As the film treks through the eras, in the 1960’s we see the impact of Janet Leigh’s shower scene in Hitchock’s PSYCHO, and Marilyn Monroe proves nudity doesn’t kill a career. This was also the time of European influence on American cinema, and 1968 began the MPAA ratings system, with Brian DePalma’s GREETINGS (with Robert DeNiro) as the first Rated X movie (since edited to an R), and MIDNIGHT COWBOY becoming the first mainstream movie to carry an X rating.

Director Joe Dante talks us through much of the 1970’s as porn films like DEEP THROAT changed the landscape. It’s also the era where CARNAL KNOWLEDGE proved true movie stars could appear nude, and the decade that gave us LAST TANGO IN PARIS and THE LAST PICTURE SHOW. On the lower budget scale, this was peak Roger Corman time (the great Pam Grier is interviewed), the height of Drive-in movies (including cult favorite I SPIT ON YOUR GRAVE with Camille Keaton interviewed), and the notorious CALIGULA with commentary from Malcom McDowell.

Director Blake Edwards had the honor of ending the 1970’s with Bo Derek as a perfect “10”, and kicking off the 1980’s by having Mary Poppins (his wife Julie Andrews) appear topless in S.O.B. The decade of the 80’s takes some heat for serving up plenty of lame music and movies, but there were some memorable moments as well. Eric Roberts and Mariel Hemingway spend some time talking about STAR 80 and PERSONAL BEST, the latter which was the first mainstream film to feature a love scene with lesbian athletes. A highlight here is director Amy Heckerling ruminating on her classic FAST TIMES AT RIDGEMONT HIGH.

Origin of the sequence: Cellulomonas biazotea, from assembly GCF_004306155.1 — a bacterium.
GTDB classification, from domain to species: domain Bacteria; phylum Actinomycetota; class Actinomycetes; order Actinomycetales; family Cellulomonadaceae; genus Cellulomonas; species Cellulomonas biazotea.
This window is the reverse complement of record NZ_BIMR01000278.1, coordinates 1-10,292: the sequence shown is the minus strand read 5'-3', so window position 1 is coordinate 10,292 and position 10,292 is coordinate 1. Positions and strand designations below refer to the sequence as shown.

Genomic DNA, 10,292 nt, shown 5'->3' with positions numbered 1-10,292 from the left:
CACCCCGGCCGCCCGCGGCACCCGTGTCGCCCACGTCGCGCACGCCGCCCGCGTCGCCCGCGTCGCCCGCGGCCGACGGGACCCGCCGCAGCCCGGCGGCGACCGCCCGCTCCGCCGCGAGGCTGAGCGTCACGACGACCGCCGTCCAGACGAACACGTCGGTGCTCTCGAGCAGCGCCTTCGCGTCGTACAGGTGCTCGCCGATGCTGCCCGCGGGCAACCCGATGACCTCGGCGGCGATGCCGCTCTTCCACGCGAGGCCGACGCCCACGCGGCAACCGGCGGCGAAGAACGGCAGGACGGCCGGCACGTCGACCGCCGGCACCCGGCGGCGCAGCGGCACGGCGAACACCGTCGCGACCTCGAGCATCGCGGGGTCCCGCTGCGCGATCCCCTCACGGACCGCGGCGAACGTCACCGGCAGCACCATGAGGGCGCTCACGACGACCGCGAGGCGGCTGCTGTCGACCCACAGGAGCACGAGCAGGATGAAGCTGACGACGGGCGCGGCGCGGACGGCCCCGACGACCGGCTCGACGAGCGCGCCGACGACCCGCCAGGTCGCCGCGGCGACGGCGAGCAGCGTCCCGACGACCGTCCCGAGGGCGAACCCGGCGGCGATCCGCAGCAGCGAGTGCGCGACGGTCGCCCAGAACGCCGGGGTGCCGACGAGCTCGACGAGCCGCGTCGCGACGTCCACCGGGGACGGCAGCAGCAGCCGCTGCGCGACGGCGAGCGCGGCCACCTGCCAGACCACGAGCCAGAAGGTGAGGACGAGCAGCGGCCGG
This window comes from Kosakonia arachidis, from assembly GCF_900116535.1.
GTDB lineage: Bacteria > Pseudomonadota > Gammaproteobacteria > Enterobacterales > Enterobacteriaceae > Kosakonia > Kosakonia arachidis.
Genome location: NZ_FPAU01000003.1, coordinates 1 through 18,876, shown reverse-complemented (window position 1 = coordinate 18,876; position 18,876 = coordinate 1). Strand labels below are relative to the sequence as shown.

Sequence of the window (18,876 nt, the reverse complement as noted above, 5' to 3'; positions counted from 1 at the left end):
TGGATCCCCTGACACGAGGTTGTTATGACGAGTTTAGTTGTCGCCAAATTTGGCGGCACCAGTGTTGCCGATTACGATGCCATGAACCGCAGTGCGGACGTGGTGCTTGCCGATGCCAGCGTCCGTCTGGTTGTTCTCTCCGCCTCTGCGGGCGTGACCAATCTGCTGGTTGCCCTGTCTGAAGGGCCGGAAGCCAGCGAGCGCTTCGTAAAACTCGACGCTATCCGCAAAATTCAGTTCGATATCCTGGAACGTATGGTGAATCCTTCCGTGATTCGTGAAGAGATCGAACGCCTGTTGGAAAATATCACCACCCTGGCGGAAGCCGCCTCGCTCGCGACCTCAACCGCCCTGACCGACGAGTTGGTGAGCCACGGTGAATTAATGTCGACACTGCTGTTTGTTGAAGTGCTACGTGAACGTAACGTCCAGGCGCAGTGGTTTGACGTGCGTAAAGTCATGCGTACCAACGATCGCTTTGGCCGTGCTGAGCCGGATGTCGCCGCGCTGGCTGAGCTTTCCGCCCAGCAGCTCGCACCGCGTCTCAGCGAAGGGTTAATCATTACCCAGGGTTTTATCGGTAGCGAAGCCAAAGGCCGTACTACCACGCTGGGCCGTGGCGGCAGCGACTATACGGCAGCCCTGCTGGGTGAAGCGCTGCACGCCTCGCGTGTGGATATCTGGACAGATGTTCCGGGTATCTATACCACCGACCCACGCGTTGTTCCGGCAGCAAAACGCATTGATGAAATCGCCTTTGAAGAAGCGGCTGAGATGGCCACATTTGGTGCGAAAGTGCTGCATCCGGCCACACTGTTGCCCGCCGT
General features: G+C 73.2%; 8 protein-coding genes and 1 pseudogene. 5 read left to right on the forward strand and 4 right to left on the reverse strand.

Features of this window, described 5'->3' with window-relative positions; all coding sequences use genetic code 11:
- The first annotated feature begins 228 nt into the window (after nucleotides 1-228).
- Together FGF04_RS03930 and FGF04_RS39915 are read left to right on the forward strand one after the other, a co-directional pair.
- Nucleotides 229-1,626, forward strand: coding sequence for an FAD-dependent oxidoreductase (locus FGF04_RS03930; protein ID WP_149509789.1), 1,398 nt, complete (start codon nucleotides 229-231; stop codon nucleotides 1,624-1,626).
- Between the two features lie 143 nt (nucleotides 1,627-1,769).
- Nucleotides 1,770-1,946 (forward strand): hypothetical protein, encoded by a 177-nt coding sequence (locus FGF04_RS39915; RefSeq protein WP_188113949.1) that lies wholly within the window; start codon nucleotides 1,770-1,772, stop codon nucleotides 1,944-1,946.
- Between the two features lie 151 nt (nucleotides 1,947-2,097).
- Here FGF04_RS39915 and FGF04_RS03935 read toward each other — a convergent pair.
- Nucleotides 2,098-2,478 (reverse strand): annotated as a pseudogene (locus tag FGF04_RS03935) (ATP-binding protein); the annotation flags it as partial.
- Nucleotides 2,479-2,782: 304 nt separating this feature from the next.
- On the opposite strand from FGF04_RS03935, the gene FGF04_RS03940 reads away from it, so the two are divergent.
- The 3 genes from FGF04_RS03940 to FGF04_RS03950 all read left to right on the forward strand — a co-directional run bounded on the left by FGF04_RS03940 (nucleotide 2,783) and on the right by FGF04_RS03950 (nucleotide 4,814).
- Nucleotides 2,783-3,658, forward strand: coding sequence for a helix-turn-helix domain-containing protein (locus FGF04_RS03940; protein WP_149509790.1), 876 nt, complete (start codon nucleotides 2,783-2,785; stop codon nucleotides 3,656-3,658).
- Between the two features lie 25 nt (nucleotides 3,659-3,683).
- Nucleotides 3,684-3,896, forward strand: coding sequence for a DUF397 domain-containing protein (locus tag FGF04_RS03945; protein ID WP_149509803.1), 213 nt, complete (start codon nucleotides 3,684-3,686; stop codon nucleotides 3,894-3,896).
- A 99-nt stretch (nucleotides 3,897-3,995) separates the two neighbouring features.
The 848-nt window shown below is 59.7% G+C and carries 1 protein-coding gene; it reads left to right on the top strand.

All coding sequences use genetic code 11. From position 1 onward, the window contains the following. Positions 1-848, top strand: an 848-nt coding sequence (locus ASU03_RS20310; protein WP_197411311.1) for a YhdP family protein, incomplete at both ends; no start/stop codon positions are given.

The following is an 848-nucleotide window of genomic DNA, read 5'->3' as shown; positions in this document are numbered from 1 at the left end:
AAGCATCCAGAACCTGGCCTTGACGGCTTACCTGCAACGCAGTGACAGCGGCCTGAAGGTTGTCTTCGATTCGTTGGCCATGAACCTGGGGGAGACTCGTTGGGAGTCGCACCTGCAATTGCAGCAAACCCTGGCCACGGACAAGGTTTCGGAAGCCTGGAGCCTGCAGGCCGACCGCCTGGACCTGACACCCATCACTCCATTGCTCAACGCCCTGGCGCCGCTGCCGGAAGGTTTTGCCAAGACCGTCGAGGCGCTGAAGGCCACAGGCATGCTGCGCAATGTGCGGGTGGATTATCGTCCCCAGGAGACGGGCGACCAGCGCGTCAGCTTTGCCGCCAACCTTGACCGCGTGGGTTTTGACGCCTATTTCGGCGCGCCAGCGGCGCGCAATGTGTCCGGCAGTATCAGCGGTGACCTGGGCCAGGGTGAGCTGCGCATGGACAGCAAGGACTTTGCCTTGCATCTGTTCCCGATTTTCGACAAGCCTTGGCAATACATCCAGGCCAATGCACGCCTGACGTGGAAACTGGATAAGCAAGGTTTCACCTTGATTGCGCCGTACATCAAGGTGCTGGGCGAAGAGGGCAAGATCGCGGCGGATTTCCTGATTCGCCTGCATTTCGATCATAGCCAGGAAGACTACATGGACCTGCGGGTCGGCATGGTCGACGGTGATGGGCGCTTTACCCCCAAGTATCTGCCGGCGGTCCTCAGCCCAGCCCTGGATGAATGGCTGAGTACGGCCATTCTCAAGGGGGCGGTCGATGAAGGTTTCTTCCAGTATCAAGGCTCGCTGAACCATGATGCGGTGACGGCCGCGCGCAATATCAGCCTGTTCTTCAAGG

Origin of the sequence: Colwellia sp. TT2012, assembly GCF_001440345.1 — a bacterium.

The 1990’s revived the “erotic thriller” genre (BASIC INSTINCT), as well as the NC-17 rating, of which Philip Kaufman’s HENRY & JUNE became the first recipient. The 1990’s were also the decade of BAD LIEUTENANT, THE CRYING GAME, BOOGIE NIGHTS, SHOWGIRLS, and AMERICAN PIE (the re-birth of the teen sex comedy). So, honestly, no word can possibly describe such a diverse group of films with nudity. The decade could easily support its own documentary, much like the 1970’s.

There is some insightful commentary surrounding contemporary cinema, including FIFTY SHADES OF GREY, and the inclusion of older actors and actresses in the “action”. Some of the best commentary during the film comes from Diane Franklin, Sylvia Miles, an old Russ Meyer interview, Liz Goldwyn (Samuel Goldwyn Jr’s daughter), Malcolm McDowell, and film critic Richard Roeper. But it’s director John Cameron Mitchell who provides the most searing observation on contemporary cinema when he states (paraphrased) – today the left would say any nudity or any sex scene is exploitive. And that’s the core of the debate. In this “Post-Weinstein” era, what is the “right” way to tell these stories and show these characters in a realistic manner, and yet do so in a way that isn’t exploitive, or puts actors or actresses in a situation that they feel uncomfortable or will regret? Proper conduct by those in power and straight communication between all involved seems like a good start. What would Hedy have to say?

Available On Demand August 18, 2020

watch the trailer:


August 5, 2020